Academies are already allowed to deviate from the national pay scale, but just 35% have chosen to do so.

Government research shows a wide variation in teacher vacancies and turnover across the country. In London, there are at least 40% more vacancies than across the rest of the country. Salford, in Greater Manchester, has several schools with a large number of vacancies, but in 90% of its schools there are no vacancies. Teacher turnover is above average in east London, London and the south-east, but low in the north-east.

These regional discrepancies are “indicative of the challenges that exist at an individual school level”, the government’s submission to the school teachers’ review body states.

Abolishing the national pay scale for teachers would enable schools to “accommodate local market-facing pay fluctuations and any school specific issues that might affect the school’s ability to attract and retain high quality teachers”, the submission says.

It would also allow schools to manage their budgets more effectively and pay good teachers more, earlier in their careers. However, the submission admits there are considerable disadvantages to a system of complete deregulation.

The government could not oblige all schools to take account of the local labour market, for example, and schools could pay qualified teachers at a significantly reduced rate. Other suggestions include giving headteachers and their governing bodies a larger degree of pay flexibility than they currently have.

At present, teachers’ pay automatically rises according to their experience.

Gove has also asked the school teachers’ review body to look into whether teachers’ pay should be more closely linked to performance and whether there should be local pay, triggering threats of strikes from the National Union of Teachers (NUT).

This week, an international study by the Organisation for Economic Cooperation and Development showed there was no clear link between awarding teachers performance-related pay and improving standards in schools.

Gove’s proposal to scrap teachers’ national pay scale was greeted with anger from trade unions.

Christine Blower, general secretary of the NUT, said a national pay scale gave the profession transparency and ensured “much greater fairness and non-discrimination than pay levels determined at school level”.

“Education is a nationally-delivered service so local pay for a teacher is completely inappropriate. It would reduce teacher mobility, create shortages in areas of lower pay, hit recruitment and retention, and create needless extra expense and bureaucracy for schools. The most disadvantaged parts of the country would be hit by a double whammy of government cuts and lower pay,” she said.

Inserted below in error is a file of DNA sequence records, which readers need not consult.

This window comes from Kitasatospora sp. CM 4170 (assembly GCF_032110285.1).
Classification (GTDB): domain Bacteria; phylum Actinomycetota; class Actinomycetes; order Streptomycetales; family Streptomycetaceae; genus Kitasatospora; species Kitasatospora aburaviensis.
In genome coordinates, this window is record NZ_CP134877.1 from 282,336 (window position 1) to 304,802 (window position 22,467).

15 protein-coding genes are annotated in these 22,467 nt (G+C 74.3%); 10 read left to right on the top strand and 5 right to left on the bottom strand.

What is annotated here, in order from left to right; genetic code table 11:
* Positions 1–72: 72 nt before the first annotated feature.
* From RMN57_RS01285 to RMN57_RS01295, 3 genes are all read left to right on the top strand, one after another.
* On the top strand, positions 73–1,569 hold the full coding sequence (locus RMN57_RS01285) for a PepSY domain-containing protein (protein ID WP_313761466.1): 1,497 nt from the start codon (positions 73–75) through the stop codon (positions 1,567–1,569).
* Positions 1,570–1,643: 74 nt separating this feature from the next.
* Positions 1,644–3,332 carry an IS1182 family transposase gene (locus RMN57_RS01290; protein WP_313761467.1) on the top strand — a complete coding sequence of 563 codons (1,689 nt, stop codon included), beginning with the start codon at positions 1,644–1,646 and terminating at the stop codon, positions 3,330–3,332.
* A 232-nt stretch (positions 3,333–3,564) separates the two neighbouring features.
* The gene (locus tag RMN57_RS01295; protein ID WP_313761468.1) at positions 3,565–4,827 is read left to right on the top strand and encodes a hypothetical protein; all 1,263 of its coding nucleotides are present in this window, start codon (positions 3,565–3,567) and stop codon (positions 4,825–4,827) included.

Russell Hobby, general secretary of the National Association of Head Teachers, said teachers’ pay should be more closely linked to performance. “Good teachers ought to be able to progress more quickly on the basis of a rounded and objective judgement of their performance,” he said. But he rejected the idea of schools setting their teachers’ pay. “This will force schools in our most deprived communities to pay staff less,” he said.

Ontario Shows Us We Should Support Our Teachers, Not Shame Them

Ontario shows us we should support our teachers, not shame them

The Canadian province improved its education system by being supportive rather than dismissive of state schools, says Fiona Millar

The Guardian World News

Children in class in the UK

Schools in the UK can learn a lot from the education reforms carried out in the Canadian province of Ontario. Photograph: Jeff J Mitchell/Getty Images

Whatever you may feel about his current reforms, the new head of Ofsted, Sir Michael Wilshaw, is certainly an interesting character. In the later stages of the Blair government we used to meet in the occasional television studio, although usually on opposing sides because we didn’t agree on the role of local authorities.

However, I have always admired his commitment to high standards and unwavering belief in all-ability, comprehensive schools. So it was disappointing to hear reports recently that he had equated low staff morale with success, and a relief to see him partially retract this statement in his evidence to the education select committee earlier this month.